An example of risk analysis and implementation of actions to limit ENM exposure

A recent study applied the principles of the Risk Assessment/Risk Management framework to identify and evaluate the potential hazards in a facility manufacturing ENMs [224]. The investigators established a measure of risk for each potential hazard and suggested improvement actions. These were then addressed with administrative controls, environmental monitoring, PPE and good workplace practices.

Some published guidelines for safe handling and use of ENMs

The following are some published guidelines, not regulations, for safe handling and use of ENMs. The Bundesanstalt für Arbeitsschutz und Arbeitsmedizin (BAUA) provided a "Guidance for handling and use of nanomaterials in the workplace" in 2007 [http://www.baua.de/en/Topics-from-A-to-Z/Hazardous-Substances/Nanotechnology/pdf/guidance.pdf;jsessionid=E81EECA3E6B5AD1A0D3D2396C4220AF5.2_cid137?__blob=publicationFile&v=2]. The Environmental Health and Safety office at the University of California provided "Nanotechnology: Guidelines for safe research practices" as their Safety Net #132 guidelines [http://safetyservices.ucdavis.edu/safetynets/Safetynets-Master%20List/Safetynets-Master%20List/safetynet-132-nanotechnology-guidelines-for-safe-research-practices]. Similarly, the Office of Environment, Health & Safety at the University of California prepared "Nanotechnology: Guidelines for Safe Research Practices" as their publication for the Berkeley Campus, Publication No. 73 [http://nano.berkeley.edu/research/73nanotech.pdf]. The Department of Energy, Nanoscale Science Research Centers, updated their "Approach to nanomaterial ES&H" in May 2008, as Revision 3a [http://orise.orau.gov/ihos/nanotechnology/files/NSRCMay12.pdf]. The Institute de recherche Robert-Sauvé en santé et en securité du travail (IRSST) published "Health Effects of Nanoparticles" [http://www.irsst.qc.ca/files/documents/PubIRSST/R-469.pdf].

The Environmental Health and Safety office of Massachusetts Institute of Technology prepared "Nanomaterials Toxicity", which is available at [http://ehs.mit.edu/site/content/nanomaterials-toxicity]. NIOSH has made available "Approaches to Safe Nanotechnology. Managing the Health and Safety Concerns Associated with Engineered Nanomaterials" [http://www.cdc.gov/niosh/topics/nanotech/safenano/]. The British Standards Institute prepared " Nanotechnologies - Part 2. Guide to safe handling and disposal of manufactured nanomaterials" in 2007, as their publication PD 6699-2:2007, ICS Number Code 13.100: 71.100.99 [http://www.nanointeract.net/x/file/PD6699-2-safeHandling-Disposal.pdf]. The American Society for Testing and Materials prepared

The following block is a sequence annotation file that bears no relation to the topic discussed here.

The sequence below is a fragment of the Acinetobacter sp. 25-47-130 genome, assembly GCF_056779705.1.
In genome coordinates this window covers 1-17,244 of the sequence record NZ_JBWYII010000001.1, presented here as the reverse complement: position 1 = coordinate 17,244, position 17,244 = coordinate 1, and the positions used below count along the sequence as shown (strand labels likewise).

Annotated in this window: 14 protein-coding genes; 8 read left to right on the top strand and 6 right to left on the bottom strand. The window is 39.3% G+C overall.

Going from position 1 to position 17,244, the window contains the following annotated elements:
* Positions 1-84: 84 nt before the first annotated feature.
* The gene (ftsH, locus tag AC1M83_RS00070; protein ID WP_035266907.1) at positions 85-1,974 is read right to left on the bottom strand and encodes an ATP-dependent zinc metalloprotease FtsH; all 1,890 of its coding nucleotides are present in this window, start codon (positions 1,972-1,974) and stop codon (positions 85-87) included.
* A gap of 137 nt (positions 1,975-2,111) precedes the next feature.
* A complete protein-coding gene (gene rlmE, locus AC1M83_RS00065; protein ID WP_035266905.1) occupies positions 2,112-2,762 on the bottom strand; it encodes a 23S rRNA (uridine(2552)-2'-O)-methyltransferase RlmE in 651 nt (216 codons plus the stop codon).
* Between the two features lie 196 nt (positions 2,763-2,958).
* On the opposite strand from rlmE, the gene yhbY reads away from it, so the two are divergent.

A "Standard Guide for Handling Unbound Engineered Nanoparticles in Occupational Settings", as their publication ASTM E2535-07 [http://www.astm.org/Standards/E2535.htm]. This is a guide for use when no specific information on ENMs or toxicity is available. OSHA prepared "Occupational exposure to hazardous chemicals in laboratories", as their publication 1910.1450 [http://www.osha.gov/pls/oshaweb/owadisp.show_document?p_table=standards&p_id=10106]. This guidance is designed for lab scale (i.e., not industrial) workers.

The Center for High-Rate Nanomanufacturing and NIOSH are preparing a guide to safe practices for working with nanomaterials that is anticipated to be released in early 2011.

Some websites that have considerable information on nanoscale materials are Nano Safe at [http://www.nanosafe.org], The International Council on Nanotechnology (ICON) [http://icon.rice.edu/], and "The GoodNanoGuide" [http://goodnanoguide.org/tiki-index.php?page=HomePage].

Conclusions

An extensive variety of ENMs has been created. ENMs have already been utilized in many products and much more extensive use is anticipated in the future. There are reports of toxicity following in vitro and in vivo exposure to many ENMs, albeit often after very high doses, and generally lacking dose-response assessment. There is a small amount of exposure assessment information, and a paucity of information required for a risk characterization. Until more research and workplace monitoring information becomes available to refine the current knowledge of ENM risks, good workplace practices and guidelines based on ultrafine materials are guiding the occupational safety and health practices in working with ENMs.

Appendix 1. Some good workplace practices

  • Post signs indicating potential hazards, PPE requirements, and administrative controls at entrances to areas where ENMs are handled.

  • Use appropriate PPE as a precaution whenever failure of a control, such as an engineering control, could result in ENM exposure, or ensure that engineering controls notify workers (e.g., alarms) when equipment malfunctions. Appropriate clothing and PPE generally includes closed-toed shoes, long pants without cuffs, long-sleeved shirt, laboratory coat, nitrile gloves, eye protection and perhaps a respirator, e.g., a half-mask P-100 or one that provides a higher level of protection, as appropriate to the ENM.

  • Transfer ENMs between workstations in closed, labeled containers.

  • Avoid handling ENMs in the open air in a 'free particle" state.

  • Store dispersible ENMs, suspended in liquids or in a dry particle form, in closed (tightly sealed) containers whenever possible.

  • Clean work areas potentially contaminated with ENMs at the end of each work shift, at a minimum, using either a HEPA-filtered vacuum cleaner or wet wiping methods. Do not dry sweep or use compressed air.

  • Consider the use of disposable absorbent bench top coverings and laboratory coats.

  • Place sticky floor mat at exit.

  • Provide facilities for hand-washing, showering and changing clothes